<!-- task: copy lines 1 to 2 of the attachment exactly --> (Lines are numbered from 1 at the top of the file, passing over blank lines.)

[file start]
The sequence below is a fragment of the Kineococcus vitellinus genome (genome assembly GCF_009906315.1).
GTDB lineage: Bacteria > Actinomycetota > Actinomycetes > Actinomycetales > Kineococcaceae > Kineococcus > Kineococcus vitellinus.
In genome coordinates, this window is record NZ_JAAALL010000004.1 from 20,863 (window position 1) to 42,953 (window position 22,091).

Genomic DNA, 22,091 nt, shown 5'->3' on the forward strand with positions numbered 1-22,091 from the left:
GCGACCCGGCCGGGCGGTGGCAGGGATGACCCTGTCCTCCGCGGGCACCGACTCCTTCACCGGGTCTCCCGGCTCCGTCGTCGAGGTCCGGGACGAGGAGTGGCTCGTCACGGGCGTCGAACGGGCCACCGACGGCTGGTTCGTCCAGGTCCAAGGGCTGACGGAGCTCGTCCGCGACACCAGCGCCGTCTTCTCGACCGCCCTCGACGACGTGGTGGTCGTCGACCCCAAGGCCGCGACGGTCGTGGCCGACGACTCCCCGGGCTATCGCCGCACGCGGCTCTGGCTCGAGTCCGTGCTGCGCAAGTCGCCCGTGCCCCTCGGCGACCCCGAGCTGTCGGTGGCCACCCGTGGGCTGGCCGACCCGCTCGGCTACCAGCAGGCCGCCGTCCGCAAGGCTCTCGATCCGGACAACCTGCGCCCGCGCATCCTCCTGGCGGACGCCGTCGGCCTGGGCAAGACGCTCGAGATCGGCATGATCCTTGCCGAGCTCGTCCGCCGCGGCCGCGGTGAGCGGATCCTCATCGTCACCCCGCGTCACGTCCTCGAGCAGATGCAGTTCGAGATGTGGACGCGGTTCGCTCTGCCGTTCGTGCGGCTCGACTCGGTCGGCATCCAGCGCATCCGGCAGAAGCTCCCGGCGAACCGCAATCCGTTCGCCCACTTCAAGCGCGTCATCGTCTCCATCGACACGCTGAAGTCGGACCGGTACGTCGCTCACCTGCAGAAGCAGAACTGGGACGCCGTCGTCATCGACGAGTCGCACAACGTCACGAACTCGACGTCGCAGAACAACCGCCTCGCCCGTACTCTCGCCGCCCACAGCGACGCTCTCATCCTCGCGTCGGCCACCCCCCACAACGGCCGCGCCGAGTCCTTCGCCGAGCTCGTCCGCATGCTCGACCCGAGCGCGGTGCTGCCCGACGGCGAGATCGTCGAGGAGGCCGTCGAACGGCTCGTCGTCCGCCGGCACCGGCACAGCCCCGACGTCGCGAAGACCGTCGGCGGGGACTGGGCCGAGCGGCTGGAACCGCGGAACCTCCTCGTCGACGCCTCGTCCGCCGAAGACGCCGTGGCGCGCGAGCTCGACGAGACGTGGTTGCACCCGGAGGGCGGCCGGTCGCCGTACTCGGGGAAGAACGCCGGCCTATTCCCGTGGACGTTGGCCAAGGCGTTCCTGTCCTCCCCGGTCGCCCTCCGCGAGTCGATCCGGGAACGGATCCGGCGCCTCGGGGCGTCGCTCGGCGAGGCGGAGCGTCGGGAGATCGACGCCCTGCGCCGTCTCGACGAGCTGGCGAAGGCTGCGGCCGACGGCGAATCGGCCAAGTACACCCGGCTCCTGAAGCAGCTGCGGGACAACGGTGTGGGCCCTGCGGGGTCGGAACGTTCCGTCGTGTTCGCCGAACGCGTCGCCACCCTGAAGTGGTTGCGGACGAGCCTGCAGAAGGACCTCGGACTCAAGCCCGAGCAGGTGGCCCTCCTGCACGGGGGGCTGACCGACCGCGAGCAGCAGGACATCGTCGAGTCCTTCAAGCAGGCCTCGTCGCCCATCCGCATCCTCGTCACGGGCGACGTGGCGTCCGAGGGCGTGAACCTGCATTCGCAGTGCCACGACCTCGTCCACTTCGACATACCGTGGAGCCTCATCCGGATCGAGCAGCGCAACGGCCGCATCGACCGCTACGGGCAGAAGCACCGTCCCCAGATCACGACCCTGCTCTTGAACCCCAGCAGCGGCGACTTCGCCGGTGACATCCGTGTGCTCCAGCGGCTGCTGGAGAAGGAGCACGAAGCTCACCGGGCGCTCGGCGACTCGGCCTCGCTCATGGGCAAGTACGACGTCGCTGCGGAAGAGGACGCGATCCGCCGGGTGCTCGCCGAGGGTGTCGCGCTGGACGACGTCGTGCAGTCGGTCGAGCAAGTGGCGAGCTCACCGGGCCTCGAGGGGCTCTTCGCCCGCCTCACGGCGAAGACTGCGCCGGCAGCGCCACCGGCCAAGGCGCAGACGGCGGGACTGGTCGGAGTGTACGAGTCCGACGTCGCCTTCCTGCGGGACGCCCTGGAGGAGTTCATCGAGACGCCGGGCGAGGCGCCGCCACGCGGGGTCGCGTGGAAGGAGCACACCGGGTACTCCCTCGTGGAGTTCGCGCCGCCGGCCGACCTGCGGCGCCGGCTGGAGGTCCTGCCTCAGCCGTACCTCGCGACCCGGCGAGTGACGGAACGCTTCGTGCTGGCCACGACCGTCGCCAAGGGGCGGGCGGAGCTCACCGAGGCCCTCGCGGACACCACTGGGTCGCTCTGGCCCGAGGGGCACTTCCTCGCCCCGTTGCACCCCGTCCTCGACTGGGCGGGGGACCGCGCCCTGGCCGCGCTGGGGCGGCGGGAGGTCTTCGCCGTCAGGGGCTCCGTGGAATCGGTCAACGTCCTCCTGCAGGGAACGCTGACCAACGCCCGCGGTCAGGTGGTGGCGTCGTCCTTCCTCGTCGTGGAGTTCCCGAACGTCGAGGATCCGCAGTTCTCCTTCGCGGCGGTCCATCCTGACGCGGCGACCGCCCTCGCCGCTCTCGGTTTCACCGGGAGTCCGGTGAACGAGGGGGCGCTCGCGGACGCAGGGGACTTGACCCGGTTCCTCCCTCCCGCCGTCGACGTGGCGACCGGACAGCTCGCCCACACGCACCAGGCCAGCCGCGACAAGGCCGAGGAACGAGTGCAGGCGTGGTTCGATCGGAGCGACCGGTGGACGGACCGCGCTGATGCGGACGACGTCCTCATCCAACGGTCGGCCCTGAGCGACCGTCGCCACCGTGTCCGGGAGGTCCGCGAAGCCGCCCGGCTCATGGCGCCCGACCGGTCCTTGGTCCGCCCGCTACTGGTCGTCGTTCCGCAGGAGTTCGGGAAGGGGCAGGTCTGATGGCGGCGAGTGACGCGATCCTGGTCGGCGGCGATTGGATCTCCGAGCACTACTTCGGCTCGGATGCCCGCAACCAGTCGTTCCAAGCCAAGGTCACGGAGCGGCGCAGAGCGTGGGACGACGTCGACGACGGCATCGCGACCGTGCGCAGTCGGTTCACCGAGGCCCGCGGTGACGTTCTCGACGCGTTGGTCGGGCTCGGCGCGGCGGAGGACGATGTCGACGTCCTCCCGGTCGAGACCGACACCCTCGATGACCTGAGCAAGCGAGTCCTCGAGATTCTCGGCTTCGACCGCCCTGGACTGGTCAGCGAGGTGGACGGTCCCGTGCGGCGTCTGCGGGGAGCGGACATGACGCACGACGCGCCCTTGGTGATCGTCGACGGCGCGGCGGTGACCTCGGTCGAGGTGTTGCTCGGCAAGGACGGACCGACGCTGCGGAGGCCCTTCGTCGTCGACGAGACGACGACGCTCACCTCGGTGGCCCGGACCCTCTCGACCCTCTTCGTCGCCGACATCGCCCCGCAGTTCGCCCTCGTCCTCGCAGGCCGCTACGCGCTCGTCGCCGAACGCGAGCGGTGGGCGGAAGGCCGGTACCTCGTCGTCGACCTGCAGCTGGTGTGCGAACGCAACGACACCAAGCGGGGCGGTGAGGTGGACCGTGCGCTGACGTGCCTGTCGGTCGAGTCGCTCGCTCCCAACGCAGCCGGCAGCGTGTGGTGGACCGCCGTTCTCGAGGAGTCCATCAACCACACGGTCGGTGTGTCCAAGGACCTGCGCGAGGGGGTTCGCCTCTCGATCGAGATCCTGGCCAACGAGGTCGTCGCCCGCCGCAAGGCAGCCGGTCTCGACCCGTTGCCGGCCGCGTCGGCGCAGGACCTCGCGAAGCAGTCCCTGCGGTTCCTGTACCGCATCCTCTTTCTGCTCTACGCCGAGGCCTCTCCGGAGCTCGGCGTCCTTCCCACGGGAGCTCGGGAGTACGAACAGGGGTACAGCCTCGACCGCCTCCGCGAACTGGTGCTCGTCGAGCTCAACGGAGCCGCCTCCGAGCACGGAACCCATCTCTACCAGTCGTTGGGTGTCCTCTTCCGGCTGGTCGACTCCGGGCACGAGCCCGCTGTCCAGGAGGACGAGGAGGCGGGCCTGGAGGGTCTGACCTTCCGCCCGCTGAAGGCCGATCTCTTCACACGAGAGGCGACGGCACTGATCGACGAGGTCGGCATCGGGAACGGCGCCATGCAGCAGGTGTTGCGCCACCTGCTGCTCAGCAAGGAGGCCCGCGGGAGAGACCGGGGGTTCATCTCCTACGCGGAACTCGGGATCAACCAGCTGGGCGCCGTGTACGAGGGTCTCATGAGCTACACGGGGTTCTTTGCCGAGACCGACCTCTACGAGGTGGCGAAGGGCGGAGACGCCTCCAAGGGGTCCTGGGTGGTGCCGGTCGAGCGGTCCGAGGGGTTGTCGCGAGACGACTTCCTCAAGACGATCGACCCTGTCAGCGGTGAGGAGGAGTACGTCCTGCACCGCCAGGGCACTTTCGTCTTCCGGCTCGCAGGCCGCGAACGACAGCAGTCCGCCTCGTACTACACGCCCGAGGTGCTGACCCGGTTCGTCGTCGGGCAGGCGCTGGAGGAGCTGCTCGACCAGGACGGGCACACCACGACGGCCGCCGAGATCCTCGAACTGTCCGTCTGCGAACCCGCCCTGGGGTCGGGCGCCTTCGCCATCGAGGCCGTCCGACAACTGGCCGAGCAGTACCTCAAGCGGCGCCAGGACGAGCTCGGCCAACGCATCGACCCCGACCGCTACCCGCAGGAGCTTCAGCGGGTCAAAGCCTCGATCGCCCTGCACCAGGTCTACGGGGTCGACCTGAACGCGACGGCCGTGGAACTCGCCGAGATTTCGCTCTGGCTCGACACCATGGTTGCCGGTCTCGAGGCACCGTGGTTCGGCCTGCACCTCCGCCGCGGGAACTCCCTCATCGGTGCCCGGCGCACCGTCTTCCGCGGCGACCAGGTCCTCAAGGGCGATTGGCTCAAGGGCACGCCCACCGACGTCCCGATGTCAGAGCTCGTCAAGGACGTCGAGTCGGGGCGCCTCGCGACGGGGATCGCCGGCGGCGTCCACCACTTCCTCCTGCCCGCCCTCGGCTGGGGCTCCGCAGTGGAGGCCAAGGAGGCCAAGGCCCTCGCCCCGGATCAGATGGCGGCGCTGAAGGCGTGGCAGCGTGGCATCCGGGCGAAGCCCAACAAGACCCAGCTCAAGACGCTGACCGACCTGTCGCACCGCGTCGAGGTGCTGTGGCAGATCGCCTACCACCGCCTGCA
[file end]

The sequence below is a fragment of the Kineococcus vitellinus genome (genome assembly GCF_009906315.1).
GTDB lineage: Bacteria > Actinomycetota > Actinomycetes > Actinomycetales > Kineococcaceae > Kineococcus > Kineococcus vitellinus.